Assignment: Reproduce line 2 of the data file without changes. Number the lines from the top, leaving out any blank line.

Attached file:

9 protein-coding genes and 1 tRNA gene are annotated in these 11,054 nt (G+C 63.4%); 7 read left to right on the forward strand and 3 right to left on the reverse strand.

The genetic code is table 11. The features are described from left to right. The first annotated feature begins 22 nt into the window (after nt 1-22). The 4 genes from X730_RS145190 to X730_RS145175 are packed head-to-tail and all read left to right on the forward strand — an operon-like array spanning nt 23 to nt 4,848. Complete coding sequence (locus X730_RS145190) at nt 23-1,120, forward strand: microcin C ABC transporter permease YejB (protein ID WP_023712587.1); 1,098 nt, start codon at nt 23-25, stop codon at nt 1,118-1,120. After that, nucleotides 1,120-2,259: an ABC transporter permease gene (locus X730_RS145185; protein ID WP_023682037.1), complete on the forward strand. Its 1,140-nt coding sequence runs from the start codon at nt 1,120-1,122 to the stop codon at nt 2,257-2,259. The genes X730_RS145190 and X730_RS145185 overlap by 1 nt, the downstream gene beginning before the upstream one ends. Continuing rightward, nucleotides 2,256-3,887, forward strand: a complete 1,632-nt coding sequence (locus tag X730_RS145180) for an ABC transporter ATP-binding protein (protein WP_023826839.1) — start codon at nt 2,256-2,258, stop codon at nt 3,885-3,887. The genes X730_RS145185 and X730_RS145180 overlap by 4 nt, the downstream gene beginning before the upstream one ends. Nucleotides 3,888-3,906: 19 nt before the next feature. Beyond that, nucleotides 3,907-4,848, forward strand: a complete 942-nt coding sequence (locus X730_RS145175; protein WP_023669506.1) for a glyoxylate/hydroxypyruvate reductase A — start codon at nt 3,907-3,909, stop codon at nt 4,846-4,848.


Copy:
The genetic code is table 11. The features are described from left to right. The first annotated feature begins 22 nt into the window (after nt 1-22). The 4 genes from X730_RS145190 to X730_RS145175 are packed head-to-tail and all read left to right on the forward strand — an operon-like array spanning nt 23 to nt 4,848. Complete coding sequence (locus X730_RS145190) at nt 23-1,120, forward strand: microcin C ABC transporter permease YejB (protein ID WP_023712587.1); 1,098 nt, start codon at nt 23-25, stop codon at nt 1,118-1,120. After that, nucleotides 1,120-2,259: an ABC transporter permease gene (locus X730_RS145185; protein ID WP_023682037.1), complete on the forward strand. Its 1,140-nt coding sequence runs from the start codon at nt 1,120-1,122 to the stop codon at nt 2,257-2,259. The genes X730_RS145190 and X730_RS145185 overlap by 1 nt, the downstream gene beginning before the upstream one ends. Continuing rightward, nucleotides 2,256-3,887, forward strand: a complete 1,632-nt coding sequence (locus tag X730_RS145180) for an ABC transporter ATP-binding protein (protein WP_023826839.1) — start codon at nt 2,256-2,258, stop codon at nt 3,885-3,887. The genes X730_RS145185 and X730_RS145180 overlap by 4 nt, the downstream gene beginning before the upstream one ends. Nucleotides 3,888-3,906: 19 nt before the next feature. Beyond that, nucleotides 3,907-4,848, forward strand: a complete 942-nt coding sequence (locus X730_RS145175; protein WP_023669506.1) for a glyoxylate/hydroxypyruvate reductase A — start codon at nt 3,907-3,909, stop codon at nt 4,846-4,848.